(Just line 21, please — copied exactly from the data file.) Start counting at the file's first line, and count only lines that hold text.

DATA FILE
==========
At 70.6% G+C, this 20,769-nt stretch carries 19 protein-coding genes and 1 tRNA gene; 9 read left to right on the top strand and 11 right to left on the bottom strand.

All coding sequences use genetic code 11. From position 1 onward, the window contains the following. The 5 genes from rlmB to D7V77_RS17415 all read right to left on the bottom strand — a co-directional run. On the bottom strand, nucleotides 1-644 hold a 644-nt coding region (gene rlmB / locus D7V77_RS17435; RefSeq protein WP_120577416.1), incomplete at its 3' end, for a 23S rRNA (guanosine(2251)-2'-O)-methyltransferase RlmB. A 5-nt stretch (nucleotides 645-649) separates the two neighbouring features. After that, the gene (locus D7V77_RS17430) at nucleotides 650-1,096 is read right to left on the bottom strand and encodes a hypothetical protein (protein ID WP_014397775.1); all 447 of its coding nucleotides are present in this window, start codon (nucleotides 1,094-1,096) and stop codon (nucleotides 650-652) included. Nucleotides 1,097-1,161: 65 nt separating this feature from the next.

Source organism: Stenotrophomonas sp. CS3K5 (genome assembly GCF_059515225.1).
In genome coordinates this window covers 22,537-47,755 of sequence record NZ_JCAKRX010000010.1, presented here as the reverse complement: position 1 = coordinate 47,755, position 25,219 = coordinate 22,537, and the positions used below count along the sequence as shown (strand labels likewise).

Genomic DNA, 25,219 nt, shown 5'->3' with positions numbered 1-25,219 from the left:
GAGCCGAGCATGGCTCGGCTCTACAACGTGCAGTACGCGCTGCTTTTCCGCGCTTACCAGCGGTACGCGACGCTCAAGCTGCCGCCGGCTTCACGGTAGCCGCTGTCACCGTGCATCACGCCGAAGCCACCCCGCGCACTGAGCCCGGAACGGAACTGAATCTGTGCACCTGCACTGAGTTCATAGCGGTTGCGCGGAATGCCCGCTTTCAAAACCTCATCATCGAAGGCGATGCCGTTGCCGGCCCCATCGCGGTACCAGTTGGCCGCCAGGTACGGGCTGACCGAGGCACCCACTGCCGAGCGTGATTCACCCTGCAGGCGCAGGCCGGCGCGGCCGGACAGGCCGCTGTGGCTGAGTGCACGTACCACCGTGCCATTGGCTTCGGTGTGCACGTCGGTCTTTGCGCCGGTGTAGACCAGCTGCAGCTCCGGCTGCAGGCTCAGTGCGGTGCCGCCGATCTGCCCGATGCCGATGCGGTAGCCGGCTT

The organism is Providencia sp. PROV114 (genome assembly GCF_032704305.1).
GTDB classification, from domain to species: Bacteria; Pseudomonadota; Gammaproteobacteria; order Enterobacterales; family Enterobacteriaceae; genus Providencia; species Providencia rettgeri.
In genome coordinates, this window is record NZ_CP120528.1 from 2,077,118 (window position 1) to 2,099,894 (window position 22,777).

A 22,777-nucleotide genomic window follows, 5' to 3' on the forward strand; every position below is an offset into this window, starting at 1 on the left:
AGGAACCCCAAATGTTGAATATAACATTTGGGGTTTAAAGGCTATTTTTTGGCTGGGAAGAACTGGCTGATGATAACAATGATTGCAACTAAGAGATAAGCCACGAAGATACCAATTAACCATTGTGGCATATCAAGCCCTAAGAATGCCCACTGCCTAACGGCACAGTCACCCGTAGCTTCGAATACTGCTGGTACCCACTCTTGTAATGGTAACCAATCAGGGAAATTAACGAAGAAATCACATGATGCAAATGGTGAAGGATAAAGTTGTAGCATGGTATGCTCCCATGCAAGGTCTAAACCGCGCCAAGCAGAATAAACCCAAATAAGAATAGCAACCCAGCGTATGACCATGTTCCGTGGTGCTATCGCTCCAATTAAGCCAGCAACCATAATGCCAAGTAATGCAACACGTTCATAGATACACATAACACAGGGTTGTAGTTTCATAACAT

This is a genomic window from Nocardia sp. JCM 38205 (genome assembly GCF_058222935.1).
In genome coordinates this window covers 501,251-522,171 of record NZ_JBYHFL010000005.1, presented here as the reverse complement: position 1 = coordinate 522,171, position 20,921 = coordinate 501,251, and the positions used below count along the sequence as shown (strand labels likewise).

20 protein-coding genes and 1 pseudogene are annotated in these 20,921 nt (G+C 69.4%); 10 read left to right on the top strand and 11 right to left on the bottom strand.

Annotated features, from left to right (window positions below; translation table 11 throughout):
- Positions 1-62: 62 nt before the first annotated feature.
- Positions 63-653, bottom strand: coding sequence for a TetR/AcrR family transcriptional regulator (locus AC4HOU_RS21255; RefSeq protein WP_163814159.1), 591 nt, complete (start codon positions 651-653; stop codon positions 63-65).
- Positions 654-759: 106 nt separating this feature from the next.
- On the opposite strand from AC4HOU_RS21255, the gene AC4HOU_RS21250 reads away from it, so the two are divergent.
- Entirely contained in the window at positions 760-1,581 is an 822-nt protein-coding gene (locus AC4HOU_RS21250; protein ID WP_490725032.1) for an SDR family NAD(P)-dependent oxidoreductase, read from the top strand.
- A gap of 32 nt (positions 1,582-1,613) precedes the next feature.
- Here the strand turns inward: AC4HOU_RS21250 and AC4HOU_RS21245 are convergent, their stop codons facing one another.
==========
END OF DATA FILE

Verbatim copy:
- A gap of 32 nt (positions 1,582-1,613) precedes the next feature.